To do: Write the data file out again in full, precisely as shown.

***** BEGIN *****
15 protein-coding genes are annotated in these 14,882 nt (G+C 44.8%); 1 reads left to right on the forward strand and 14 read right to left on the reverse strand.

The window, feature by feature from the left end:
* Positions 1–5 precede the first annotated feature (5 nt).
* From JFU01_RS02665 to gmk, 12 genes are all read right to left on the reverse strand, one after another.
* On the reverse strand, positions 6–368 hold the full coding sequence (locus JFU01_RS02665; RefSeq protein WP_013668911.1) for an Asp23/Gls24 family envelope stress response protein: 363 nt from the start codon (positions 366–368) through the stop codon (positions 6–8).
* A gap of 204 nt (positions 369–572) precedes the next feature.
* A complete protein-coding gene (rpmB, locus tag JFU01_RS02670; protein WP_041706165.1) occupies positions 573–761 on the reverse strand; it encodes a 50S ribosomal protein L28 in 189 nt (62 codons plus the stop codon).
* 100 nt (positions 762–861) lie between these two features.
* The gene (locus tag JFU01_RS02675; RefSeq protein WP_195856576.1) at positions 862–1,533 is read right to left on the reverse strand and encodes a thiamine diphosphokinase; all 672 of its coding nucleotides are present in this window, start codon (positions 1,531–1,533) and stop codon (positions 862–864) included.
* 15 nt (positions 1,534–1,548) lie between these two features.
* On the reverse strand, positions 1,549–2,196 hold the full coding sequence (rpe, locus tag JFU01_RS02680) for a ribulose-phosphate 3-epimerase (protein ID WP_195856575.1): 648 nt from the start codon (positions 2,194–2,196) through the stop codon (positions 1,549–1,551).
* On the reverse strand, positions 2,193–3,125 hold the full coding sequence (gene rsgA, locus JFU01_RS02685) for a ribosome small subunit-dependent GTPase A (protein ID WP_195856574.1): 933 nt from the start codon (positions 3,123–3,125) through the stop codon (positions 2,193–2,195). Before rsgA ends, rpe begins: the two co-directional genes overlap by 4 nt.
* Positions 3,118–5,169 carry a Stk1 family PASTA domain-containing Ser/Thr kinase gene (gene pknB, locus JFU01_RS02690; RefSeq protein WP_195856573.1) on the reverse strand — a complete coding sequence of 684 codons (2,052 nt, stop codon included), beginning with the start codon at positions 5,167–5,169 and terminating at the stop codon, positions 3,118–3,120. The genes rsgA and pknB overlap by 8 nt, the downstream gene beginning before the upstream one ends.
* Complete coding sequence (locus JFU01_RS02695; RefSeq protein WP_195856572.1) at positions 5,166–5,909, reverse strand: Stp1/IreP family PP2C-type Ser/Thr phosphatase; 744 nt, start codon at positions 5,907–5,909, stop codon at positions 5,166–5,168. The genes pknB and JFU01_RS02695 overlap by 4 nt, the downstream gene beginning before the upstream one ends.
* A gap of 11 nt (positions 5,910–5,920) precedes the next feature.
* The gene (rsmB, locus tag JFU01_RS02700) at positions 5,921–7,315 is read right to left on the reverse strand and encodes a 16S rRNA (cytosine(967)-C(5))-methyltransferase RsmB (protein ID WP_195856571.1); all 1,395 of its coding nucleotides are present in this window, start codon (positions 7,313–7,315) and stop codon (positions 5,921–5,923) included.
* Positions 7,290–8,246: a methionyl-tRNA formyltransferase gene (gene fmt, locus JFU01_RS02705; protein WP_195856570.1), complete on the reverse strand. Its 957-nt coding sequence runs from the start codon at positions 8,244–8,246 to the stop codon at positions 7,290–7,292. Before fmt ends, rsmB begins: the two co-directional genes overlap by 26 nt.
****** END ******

15 protein-coding genes are annotated in these 14,882 nt (G+C 44.8%); 1 reads left to right on the forward strand and 14 read right to left on the reverse strand.

The window, feature by feature from the left end:
* Positions 1–5 precede the first annotated feature (5 nt).
* From JFU01_RS02665 to gmk, 12 genes are all read right to left on the reverse strand, one after another.
* On the reverse strand, positions 6–368 hold the full coding sequence (locus JFU01_RS02665; RefSeq protein WP_013668911.1) for an Asp23/Gls24 family envelope stress response protein: 363 nt from the start codon (positions 366–368) through the stop codon (positions 6–8).
* A gap of 204 nt (positions 369–572) precedes the next feature.
* A complete protein-coding gene (rpmB, locus tag JFU01_RS02670; protein WP_041706165.1) occupies positions 573–761 on the reverse strand; it encodes a 50S ribosomal protein L28 in 189 nt (62 codons plus the stop codon).
* 100 nt (positions 762–861) lie between these two features.
* The gene (locus tag JFU01_RS02675; RefSeq protein WP_195856576.1) at positions 862–1,533 is read right to left on the reverse strand and encodes a thiamine diphosphokinase; all 672 of its coding nucleotides are present in this window, start codon (positions 1,531–1,533) and stop codon (positions 862–864) included.
* 15 nt (positions 1,534–1,548) lie between these two features.
* On the reverse strand, positions 1,549–2,196 hold the full coding sequence (rpe, locus tag JFU01_RS02680) for a ribulose-phosphate 3-epimerase (protein ID WP_195856575.1): 648 nt from the start codon (positions 2,194–2,196) through the stop codon (positions 1,549–1,551).
* On the reverse strand, positions 2,193–3,125 hold the full coding sequence (gene rsgA, locus JFU01_RS02685) for a ribosome small subunit-dependent GTPase A (protein ID WP_195856574.1): 933 nt from the start codon (positions 3,123–3,125) through the stop codon (positions 2,193–2,195). Before rsgA ends, rpe begins: the two co-directional genes overlap by 4 nt.
* Positions 3,118–5,169 carry a Stk1 family PASTA domain-containing Ser/Thr kinase gene (gene pknB, locus JFU01_RS02690; RefSeq protein WP_195856573.1) on the reverse strand — a complete coding sequence of 684 codons (2,052 nt, stop codon included), beginning with the start codon at positions 5,167–5,169 and terminating at the stop codon, positions 3,118–3,120. The genes rsgA and pknB overlap by 8 nt, the downstream gene beginning before the upstream one ends.
* Complete coding sequence (locus JFU01_RS02695; RefSeq protein WP_195856572.1) at positions 5,166–5,909, reverse strand: Stp1/IreP family PP2C-type Ser/Thr phosphatase; 744 nt, start codon at positions 5,907–5,909, stop codon at positions 5,166–5,168. The genes pknB and JFU01_RS02695 overlap by 4 nt, the downstream gene beginning before the upstream one ends.
* A gap of 11 nt (positions 5,910–5,920) precedes the next feature.
* The gene (rsmB, locus tag JFU01_RS02700) at positions 5,921–7,315 is read right to left on the reverse strand and encodes a 16S rRNA (cytosine(967)-C(5))-methyltransferase RsmB (protein ID WP_195856571.1); all 1,395 of its coding nucleotides are present in this window, start codon (positions 7,313–7,315) and stop codon (positions 5,921–5,923) included.
* Positions 7,290–8,246: a methionyl-tRNA formyltransferase gene (gene fmt, locus JFU01_RS02705; protein WP_195856570.1), complete on the reverse strand. Its 957-nt coding sequence runs from the start codon at positions 8,244–8,246 to the stop codon at positions 7,290–7,292. Before fmt ends, rsmB begins: the two co-directional genes overlap by 26 nt.